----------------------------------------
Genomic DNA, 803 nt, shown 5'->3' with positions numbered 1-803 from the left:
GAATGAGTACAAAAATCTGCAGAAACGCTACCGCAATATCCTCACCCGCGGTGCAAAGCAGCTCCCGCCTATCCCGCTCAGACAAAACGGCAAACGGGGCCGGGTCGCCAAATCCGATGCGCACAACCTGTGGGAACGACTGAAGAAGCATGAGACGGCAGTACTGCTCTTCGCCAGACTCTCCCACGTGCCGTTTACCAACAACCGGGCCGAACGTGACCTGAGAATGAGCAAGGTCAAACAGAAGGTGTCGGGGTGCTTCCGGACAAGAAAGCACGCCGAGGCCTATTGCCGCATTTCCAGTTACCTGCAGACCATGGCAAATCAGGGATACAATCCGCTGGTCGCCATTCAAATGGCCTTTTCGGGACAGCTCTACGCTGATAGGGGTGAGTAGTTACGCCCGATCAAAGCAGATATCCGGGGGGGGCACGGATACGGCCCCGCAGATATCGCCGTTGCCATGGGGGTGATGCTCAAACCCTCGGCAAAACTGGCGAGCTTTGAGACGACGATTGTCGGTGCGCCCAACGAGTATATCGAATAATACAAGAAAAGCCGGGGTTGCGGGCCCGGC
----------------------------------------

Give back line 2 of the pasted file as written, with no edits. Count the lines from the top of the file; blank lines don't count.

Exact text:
GAATGAGTACAAAAATCTGCAGAAACGCTACCGCAATATCCTCACCCGCGGTGCAAAGCAGCTCCCGCCTATCCCGCTCAGACAAAACGGCAAACGGGGCCGGGTCGCCAAATCCGATGCGCACAACCTGTGGGAACGACTGAAGAAGCATGAGACGGCAGTACTGCTCTTCGCCAGACTCTCCCACGTGCCGTTTACCAACAACCGGGCCGAACGTGACCTGAGAATGAGCAAGGTCAAACAGAAGGTGTCGGGGTGCTTCCGGACAAGAAAGCACGCCGAGGCCTATTGCCGCATTTCCAGTTACCTGCAGACCATGGCAAATCAGGGATACAATCCGCTGGTCGCCATTCAAATGGCCTTTTCGGGACAGCTCTACGCTGATAGGGGTGAGTAGTTACGCCCGATCAAAGCAGATATCCGGGGGGGGCACGGATACGGCCCCGCAGATATCGCCGTTGCCATGGGGGTGATGCTCAAACCCTCGGCAAAACTGGCGAGCTTTGAGACGACGATTGTCGGTGCGCCCAACGAGTATATCGAATAATACAAGAAAAGCCGGGGTTGCGGGCCCGGC